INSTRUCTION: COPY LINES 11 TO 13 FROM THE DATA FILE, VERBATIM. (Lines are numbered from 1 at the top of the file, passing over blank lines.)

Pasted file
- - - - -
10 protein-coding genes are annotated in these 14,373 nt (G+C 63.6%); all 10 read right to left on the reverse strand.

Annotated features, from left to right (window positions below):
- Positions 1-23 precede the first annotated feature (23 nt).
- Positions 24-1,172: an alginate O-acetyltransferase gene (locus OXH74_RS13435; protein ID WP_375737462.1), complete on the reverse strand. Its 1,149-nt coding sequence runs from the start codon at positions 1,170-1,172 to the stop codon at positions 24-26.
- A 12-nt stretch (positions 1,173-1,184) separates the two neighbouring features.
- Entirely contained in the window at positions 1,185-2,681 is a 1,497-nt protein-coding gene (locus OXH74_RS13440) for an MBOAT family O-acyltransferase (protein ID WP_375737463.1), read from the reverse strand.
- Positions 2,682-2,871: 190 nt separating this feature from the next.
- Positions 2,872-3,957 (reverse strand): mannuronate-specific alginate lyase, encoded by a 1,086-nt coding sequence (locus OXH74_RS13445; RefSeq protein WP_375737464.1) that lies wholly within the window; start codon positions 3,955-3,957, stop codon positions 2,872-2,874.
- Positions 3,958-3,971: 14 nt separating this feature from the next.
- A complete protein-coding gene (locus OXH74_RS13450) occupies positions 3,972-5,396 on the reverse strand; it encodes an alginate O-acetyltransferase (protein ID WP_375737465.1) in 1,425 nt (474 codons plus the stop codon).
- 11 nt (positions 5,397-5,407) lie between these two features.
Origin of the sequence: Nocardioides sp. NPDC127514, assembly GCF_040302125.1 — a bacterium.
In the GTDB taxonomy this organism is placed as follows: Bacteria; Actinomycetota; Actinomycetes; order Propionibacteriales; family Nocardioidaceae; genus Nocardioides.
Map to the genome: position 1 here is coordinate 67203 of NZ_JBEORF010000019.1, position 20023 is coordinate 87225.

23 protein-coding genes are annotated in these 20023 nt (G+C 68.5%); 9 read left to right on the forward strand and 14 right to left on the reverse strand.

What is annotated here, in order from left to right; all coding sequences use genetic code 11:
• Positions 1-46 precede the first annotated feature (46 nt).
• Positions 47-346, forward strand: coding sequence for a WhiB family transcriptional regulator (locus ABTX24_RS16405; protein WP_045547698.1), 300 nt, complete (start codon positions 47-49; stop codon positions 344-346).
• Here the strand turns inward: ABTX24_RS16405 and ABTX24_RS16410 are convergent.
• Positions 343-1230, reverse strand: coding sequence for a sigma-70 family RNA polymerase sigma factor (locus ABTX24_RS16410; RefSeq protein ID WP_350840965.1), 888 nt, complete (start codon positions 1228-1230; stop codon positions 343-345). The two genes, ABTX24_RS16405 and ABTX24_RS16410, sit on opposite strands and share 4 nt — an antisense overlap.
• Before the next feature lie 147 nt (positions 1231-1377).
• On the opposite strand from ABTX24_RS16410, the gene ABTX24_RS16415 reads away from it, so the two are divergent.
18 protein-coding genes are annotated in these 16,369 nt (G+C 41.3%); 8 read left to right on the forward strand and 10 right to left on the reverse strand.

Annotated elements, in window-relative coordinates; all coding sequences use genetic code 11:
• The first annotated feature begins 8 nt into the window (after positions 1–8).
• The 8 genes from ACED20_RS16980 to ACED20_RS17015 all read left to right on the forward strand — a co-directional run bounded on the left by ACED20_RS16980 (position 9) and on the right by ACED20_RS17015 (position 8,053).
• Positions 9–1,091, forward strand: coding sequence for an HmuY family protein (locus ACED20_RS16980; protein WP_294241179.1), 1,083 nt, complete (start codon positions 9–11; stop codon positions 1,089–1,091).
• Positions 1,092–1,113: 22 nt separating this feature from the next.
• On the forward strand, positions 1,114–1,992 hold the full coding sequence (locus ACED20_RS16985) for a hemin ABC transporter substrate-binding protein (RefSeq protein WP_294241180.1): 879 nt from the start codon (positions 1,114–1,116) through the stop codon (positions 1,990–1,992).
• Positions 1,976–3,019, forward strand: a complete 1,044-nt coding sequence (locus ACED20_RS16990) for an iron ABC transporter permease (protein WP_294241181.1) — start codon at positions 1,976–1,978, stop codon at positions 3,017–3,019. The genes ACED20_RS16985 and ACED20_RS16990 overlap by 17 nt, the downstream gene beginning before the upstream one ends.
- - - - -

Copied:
- 11 nt (positions 5,397-5,407) lie between these two features.
Origin of the sequence: Nocardioides sp. NPDC127514, assembly GCF_040302125.1 — a bacterium.
In the GTDB taxonomy this organism is placed as follows: Bacteria; Actinomycetota; Actinomycetes; order Propionibacteriales; family Nocardioidaceae; genus Nocardioides.